The compelling story of a continuing mission, rendered with sympathy and verisimilitude.

CHARLIE MIKE

A TRUE STORY OF WAR AND FINDING THE WAY HOME

A savvy political observer presents his report on some veterans of Iraq and Afghanistan after they return home.

With characteristic episodic verve, Klein (Politics Lost: How American Democracy Was Trivialized by People Who Think You're Stupid, 2006, etc.) tells of a few stalwart fighters who apply the skills they learned in the military to address civilian needs worldwide. Now, their continuing mission (“Charlie Mike” in military jargon) is the easing of misfortune at home and abroad. The devotion to his fellow fighters is what impelled Eric Greitens, a potent Navy SEAL and Rhodes Scholar with an Oxford doctorate, to organize a veterans’ group called The Mission Continues. Reading of the earthquake and chaos in Haiti, former Marine Jake Wood formed Team Rubicon and outfitted a forward operating base, complete with relief supplies, in a matter of days. For these former soldiers, public service is always the objective, and they deliver those who are best trained to effectively organize, deploy, and accomplish truly difficult jobs. These include veterans of elite units, sniper schools, recon intelligence, and other military organizations, and they readily transfer their unique abilities to civilian needs. And they care. Klein’s brief personal stories of these extraordinary men and women whose lives were marked by war are enlightening and powerful. He graphically depicts their training, their war experiences, and their efforts to cope with civilian ignorance. PTSD is often rampant, and many are haunted by the losses of buddies during combat. The most common hazard at home is suicide. Romances sour, and friendships and family relations suffer. The fellowship is often all that mattered—that and the job. “What worked was work,” writes the author. Ever the insightful reporter, he captures the conversational rhythm and vernacular of these remarkable warriors who have refitted their service to civilian life.

The compelling story of a continuing mission, rendered with sympathy and verisimilitude.

Pub Date: Oct. 20, 2015

ISBN: 978-1-4516-7730-0

Page Count: 300

Publisher: Simon & Schuster

Review Posted Online: June 23, 2015

Kirkus Reviews Issue: July 15, 2015

Did you like this book?

No Comments Yet

If the authors are serious, this is a silly, distasteful book. If they are not, it’s a brilliant satire.

THE 48 LAWS OF POWER

The authors have created a sort of anti-Book of Virtues in this encyclopedic compendium of the ways and means of power.

Everyone wants power and everyone is in a constant duplicitous game to gain more power at the expense of others, according to Greene, a screenwriter and former editor at Esquire (Elffers, a book packager, designed the volume, with its attractive marginalia). We live today as courtiers once did in royal courts: we must appear civil while attempting to crush all those around us. This power game can be played well or poorly, and in these 48 laws culled from the history and wisdom of the world’s greatest power players are the rules that must be followed to win. These laws boil down to being as ruthless, selfish, manipulative, and deceitful as possible. Each law, however, gets its own chapter: “Conceal Your Intentions,” “Always Say Less Than Necessary,” “Pose as a Friend, Work as a Spy,” and so on. Each chapter is conveniently broken down into sections on what happened to those who transgressed or observed the particular law, the key elements in this law, and ways to defensively reverse this law when it’s used against you. Quotations in the margins amplify the lesson being taught. While compelling in the way an auto accident might be, the book is simply nonsense. Rules often contradict each other. We are told, for instance, to “be conspicuous at all cost,” then told to “behave like others.” More seriously, Greene never really defines “power,” and he merely asserts, rather than offers evidence for, the Hobbesian world of all against all in which he insists we live. The world may be like this at times, but often it isn’t. To ask why this is so would be a far more useful project.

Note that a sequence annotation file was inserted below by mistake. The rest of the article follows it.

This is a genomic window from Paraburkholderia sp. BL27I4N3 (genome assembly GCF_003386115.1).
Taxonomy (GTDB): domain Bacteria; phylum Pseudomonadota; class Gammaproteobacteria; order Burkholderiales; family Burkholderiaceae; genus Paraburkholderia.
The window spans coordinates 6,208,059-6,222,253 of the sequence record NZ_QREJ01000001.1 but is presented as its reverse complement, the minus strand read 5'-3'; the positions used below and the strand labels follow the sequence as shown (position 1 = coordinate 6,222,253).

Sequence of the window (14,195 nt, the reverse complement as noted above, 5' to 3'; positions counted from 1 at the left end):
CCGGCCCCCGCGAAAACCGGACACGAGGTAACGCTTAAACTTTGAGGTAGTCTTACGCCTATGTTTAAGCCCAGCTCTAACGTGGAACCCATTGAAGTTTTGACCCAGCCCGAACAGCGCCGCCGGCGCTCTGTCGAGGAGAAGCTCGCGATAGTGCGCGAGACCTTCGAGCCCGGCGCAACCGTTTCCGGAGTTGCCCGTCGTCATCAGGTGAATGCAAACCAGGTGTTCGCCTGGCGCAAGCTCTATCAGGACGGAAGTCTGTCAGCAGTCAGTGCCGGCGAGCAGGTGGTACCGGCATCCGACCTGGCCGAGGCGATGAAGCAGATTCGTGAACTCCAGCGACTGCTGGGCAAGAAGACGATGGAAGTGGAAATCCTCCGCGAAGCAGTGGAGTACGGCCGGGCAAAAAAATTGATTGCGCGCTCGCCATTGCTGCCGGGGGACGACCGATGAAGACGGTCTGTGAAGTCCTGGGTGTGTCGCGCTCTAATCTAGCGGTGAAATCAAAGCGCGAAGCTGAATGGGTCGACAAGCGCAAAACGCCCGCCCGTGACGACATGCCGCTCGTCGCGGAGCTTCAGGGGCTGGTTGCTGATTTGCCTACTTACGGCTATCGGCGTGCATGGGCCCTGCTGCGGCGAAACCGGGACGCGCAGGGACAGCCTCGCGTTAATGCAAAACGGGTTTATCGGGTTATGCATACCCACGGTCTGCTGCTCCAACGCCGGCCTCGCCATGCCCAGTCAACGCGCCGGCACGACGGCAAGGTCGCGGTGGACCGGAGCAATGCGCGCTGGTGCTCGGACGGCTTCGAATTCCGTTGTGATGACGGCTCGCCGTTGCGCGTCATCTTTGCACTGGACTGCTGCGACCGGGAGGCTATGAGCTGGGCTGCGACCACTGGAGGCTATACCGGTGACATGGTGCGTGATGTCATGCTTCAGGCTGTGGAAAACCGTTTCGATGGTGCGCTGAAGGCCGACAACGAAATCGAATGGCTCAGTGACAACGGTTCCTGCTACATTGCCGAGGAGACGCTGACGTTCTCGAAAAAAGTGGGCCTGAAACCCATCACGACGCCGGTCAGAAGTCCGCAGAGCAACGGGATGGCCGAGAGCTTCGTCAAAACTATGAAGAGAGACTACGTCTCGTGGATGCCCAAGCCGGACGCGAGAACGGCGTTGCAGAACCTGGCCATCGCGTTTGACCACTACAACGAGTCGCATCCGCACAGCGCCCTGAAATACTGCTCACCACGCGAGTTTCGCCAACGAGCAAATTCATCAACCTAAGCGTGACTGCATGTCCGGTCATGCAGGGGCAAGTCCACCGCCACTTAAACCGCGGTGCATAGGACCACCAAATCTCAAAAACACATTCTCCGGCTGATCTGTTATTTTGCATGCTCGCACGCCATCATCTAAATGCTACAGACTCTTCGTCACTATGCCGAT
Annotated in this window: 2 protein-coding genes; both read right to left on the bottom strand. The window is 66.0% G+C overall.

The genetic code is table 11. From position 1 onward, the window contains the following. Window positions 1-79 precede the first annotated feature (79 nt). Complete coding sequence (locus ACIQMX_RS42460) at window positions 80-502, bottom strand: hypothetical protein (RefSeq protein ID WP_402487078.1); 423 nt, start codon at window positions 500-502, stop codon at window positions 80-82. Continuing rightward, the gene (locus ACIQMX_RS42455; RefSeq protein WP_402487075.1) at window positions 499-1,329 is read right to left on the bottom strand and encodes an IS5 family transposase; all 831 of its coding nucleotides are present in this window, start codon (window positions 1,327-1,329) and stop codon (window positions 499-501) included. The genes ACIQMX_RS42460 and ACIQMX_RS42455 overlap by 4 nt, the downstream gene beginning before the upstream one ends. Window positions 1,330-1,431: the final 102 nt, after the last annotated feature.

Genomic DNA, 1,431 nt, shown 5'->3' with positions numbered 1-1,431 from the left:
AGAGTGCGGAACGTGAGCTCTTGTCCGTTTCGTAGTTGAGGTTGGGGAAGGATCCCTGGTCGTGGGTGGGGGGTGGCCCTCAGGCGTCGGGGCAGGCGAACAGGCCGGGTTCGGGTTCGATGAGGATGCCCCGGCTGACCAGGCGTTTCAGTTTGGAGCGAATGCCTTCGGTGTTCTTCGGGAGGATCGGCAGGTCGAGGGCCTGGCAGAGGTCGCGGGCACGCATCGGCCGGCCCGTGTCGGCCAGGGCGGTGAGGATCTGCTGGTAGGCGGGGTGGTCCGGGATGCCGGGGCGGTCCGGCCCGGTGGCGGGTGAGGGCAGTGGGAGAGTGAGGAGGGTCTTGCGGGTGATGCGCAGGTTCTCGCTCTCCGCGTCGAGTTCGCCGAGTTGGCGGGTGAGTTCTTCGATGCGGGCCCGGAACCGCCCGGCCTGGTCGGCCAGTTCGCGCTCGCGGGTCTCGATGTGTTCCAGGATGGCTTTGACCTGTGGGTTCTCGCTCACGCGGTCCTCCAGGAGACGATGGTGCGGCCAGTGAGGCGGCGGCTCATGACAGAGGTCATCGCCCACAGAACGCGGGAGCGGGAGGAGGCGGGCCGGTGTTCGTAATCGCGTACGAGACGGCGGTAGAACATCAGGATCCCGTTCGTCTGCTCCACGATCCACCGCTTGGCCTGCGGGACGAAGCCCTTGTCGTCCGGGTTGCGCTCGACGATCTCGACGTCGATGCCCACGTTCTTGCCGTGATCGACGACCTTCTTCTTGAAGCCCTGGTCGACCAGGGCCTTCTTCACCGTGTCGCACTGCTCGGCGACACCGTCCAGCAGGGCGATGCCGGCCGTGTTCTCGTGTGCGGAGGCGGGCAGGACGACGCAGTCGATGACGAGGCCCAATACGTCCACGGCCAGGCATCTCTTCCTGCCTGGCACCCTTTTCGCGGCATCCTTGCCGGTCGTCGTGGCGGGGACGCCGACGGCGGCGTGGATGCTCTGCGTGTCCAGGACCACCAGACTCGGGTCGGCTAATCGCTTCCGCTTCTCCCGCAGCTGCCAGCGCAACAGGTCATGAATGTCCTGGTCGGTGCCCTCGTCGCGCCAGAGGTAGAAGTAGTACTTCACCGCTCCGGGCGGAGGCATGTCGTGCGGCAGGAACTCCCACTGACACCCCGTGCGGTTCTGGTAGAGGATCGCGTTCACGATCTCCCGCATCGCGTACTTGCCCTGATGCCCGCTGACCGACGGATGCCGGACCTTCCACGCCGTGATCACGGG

If the authors are serious, this is a silly, distasteful book. If they are not, it’s a brilliant satire.

Pub Date: Sept. 1, 1998

ISBN: 0-670-88146-5

Page Count: 430

Publisher: Viking

Review Posted Online: May 20, 2010

Kirkus Reviews Issue: July 15, 1998

Did you like this book?

The author's youthfulness helps to assure the inevitable comparison with the Anne Frank diary although over and above the...

NIGHT

Elie Wiesel spent his early years in a small Transylvanian town as one of four children. 

He was the only one of the family to survive what Francois Maurois, in his introduction, calls the "human holocaust" of the persecution of the Jews, which began with the restrictions, the singularization of the yellow star, the enclosure within the ghetto, and went on to the mass deportations to the ovens of Auschwitz and Buchenwald. There are unforgettable and horrifying scenes here in this spare and sombre memoir of this experience of the hanging of a child, of his first farewell with his father who leaves him an inheritance of a knife and a spoon, and of his last goodbye at Buchenwald his father's corpse is already cold let alone the long months of survival under unconscionable conditions. 

The author's youthfulness helps to assure the inevitable comparison with the Anne Frank diary although over and above the sphere of suffering shared, and in this case extended to the death march itself, there is no spiritual or emotional legacy here to offset any reader reluctance.

Pub Date: Jan. 16, 2006

ISBN: 0374500010

Page Count: 120

Publisher: Hill & Wang

Review Posted Online: Oct. 7, 2011

Kirkus Reviews Issue: Jan. 15, 2006

Did you like this book?

more